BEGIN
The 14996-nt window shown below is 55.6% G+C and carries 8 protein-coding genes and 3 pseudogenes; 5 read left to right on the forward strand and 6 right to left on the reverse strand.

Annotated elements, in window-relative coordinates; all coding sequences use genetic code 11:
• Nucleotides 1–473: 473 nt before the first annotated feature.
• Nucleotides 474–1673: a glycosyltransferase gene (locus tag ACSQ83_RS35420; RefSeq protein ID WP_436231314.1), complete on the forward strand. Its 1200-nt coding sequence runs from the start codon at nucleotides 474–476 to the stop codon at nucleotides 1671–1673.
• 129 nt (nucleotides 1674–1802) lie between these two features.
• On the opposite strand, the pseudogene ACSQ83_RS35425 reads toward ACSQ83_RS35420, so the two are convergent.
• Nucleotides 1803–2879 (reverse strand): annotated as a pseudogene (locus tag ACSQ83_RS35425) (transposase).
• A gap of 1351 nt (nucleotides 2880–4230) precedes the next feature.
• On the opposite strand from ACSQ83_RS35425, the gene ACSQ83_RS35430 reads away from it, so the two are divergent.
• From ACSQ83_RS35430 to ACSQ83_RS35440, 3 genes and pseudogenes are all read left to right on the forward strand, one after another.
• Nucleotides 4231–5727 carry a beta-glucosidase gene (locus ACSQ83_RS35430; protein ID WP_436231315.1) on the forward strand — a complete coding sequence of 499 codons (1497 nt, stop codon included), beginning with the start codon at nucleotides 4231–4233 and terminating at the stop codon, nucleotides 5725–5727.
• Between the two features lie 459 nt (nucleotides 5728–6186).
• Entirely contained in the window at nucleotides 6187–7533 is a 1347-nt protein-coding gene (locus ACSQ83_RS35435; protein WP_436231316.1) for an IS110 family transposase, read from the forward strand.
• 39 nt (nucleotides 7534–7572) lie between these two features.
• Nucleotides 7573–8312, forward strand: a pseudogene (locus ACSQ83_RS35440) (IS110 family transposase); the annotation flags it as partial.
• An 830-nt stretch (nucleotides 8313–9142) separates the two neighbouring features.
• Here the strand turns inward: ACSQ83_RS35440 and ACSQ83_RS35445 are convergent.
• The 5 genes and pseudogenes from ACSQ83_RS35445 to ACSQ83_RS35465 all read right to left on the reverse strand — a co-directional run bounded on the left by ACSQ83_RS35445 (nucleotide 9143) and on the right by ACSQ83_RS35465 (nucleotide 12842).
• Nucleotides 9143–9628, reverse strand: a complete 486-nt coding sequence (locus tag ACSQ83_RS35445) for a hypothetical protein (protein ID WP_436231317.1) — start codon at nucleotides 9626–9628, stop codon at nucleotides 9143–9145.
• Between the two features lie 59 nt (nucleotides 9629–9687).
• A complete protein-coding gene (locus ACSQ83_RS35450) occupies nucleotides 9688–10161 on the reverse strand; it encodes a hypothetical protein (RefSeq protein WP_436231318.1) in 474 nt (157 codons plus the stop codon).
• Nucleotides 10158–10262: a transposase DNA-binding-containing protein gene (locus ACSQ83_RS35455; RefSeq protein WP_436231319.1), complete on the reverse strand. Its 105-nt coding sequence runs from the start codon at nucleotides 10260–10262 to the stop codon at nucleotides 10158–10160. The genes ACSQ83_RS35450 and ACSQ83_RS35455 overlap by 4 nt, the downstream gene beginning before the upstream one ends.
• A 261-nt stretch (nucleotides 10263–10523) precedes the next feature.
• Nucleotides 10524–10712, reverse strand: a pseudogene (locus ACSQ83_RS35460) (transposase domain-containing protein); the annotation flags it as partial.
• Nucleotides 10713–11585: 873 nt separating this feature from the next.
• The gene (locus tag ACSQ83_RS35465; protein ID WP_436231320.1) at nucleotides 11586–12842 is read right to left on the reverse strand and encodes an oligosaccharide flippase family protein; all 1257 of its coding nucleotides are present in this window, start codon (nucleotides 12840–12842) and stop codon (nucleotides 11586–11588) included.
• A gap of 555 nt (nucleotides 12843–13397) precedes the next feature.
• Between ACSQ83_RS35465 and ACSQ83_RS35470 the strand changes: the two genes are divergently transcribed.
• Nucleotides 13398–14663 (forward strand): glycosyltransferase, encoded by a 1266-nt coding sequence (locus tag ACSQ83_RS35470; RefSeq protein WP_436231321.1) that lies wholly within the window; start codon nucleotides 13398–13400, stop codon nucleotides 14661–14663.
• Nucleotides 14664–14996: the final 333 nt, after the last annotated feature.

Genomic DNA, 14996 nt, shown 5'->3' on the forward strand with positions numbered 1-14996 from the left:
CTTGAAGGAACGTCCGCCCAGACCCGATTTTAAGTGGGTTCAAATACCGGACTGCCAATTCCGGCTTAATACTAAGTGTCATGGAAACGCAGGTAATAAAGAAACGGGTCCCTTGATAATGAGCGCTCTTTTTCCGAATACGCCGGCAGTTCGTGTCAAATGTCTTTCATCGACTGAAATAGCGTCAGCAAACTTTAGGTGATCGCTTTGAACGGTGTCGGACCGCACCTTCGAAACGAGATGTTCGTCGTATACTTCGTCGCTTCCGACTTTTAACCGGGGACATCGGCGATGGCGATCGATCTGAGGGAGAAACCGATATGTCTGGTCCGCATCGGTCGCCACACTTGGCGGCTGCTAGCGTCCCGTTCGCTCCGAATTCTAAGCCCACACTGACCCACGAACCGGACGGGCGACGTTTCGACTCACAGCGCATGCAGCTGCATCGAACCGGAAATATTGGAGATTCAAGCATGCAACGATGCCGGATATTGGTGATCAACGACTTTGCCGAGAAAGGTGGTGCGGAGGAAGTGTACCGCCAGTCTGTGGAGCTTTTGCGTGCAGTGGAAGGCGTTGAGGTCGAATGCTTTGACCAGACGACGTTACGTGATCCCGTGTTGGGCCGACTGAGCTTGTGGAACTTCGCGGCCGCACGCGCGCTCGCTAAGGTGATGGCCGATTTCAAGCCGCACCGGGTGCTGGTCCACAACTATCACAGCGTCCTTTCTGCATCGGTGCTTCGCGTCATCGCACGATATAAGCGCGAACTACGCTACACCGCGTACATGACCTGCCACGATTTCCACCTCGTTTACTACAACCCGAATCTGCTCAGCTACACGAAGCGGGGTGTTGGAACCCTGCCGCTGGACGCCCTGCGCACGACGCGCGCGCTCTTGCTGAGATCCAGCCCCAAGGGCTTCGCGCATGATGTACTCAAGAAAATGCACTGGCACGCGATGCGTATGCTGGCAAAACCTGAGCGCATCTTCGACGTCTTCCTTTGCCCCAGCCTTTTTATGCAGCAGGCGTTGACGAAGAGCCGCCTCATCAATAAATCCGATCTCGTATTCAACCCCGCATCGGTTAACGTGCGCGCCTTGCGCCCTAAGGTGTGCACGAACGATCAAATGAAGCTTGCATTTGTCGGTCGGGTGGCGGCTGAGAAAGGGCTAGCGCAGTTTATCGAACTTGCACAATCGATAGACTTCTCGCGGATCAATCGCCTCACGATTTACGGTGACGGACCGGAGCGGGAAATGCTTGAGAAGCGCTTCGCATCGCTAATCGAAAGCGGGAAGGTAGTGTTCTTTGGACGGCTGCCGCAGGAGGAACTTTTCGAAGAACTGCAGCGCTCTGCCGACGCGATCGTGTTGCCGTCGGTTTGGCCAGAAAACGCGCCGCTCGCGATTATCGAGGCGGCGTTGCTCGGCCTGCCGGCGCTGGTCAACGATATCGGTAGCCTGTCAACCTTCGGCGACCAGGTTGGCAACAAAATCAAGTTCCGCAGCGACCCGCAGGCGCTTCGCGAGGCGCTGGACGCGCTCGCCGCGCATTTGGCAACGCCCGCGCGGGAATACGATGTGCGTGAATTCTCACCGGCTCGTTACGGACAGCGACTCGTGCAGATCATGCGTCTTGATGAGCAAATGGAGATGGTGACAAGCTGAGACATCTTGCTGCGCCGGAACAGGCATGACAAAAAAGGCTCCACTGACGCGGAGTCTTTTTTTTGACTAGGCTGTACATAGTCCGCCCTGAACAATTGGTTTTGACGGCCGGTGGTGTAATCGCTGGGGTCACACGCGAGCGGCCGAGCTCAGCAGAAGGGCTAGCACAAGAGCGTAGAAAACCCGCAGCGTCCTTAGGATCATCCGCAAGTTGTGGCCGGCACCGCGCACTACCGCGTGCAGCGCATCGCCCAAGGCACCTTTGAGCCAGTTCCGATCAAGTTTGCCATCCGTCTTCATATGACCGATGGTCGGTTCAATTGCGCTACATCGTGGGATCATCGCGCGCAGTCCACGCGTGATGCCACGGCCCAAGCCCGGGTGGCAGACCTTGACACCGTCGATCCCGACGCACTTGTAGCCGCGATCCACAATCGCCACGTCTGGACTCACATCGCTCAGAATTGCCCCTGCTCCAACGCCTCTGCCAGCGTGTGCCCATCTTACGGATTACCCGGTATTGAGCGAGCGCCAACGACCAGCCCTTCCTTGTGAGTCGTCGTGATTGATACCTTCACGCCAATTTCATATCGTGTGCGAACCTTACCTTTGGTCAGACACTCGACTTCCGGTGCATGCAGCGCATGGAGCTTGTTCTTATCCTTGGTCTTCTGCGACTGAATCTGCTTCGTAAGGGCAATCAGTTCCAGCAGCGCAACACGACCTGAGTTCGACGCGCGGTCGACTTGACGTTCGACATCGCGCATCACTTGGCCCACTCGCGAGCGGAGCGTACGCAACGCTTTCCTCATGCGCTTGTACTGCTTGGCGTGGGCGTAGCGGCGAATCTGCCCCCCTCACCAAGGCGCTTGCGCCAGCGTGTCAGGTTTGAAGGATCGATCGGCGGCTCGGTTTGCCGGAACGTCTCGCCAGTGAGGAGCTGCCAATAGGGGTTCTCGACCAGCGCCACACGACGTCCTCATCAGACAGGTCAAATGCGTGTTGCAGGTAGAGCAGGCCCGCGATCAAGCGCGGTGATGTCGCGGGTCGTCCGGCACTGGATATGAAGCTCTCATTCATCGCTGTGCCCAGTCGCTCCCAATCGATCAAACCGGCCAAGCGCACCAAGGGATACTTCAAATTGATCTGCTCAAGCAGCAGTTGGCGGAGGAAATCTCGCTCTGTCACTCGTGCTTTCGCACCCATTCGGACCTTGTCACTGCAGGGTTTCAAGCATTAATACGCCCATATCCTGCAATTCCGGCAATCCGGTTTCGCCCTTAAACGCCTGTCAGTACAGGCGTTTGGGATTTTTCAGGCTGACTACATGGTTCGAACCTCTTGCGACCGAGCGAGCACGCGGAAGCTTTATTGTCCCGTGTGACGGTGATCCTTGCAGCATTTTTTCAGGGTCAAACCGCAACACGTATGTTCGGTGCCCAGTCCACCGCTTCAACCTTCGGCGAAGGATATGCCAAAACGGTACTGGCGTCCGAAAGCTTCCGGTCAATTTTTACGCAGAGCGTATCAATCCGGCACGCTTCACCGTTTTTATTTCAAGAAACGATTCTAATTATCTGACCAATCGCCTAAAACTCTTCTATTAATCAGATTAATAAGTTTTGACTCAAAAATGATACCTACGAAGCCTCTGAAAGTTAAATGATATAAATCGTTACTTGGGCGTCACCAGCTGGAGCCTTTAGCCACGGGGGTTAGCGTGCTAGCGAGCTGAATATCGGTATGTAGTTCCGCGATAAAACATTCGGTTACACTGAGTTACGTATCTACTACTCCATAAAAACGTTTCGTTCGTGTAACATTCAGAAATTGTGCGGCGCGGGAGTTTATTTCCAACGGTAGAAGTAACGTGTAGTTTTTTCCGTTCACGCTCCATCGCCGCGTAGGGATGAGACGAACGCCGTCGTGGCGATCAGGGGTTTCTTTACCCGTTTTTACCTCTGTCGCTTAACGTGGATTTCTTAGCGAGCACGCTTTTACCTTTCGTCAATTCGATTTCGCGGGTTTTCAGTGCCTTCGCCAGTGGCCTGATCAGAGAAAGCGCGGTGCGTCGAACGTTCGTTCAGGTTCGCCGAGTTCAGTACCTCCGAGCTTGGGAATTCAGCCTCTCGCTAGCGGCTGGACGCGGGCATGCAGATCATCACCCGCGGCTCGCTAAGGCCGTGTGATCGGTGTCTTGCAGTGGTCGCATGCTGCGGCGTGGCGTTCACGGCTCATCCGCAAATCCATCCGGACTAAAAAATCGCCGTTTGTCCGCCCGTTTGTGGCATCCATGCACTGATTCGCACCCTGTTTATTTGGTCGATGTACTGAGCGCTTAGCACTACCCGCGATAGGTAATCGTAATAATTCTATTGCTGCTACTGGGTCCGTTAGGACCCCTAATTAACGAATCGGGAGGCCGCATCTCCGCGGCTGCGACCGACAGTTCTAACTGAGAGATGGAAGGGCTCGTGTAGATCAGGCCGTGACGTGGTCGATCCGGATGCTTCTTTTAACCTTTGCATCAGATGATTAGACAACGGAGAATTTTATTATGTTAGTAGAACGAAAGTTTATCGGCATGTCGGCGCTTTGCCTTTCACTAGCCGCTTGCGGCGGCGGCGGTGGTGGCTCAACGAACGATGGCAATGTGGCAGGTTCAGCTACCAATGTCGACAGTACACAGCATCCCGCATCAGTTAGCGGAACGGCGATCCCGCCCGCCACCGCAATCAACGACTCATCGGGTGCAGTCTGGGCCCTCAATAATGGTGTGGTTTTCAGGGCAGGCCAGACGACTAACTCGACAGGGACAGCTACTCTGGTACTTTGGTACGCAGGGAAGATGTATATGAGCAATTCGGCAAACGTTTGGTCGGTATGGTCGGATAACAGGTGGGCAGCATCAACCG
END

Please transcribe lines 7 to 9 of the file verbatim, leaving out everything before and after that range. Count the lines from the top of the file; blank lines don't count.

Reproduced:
• Nucleotides 1803–2879 (reverse strand): annotated as a pseudogene (locus tag ACSQ83_RS35425) (transposase).
• A gap of 1351 nt (nucleotides 2880–4230) precedes the next feature.
• On the opposite strand from ACSQ83_RS35425, the gene ACSQ83_RS35430 reads away from it, so the two are divergent.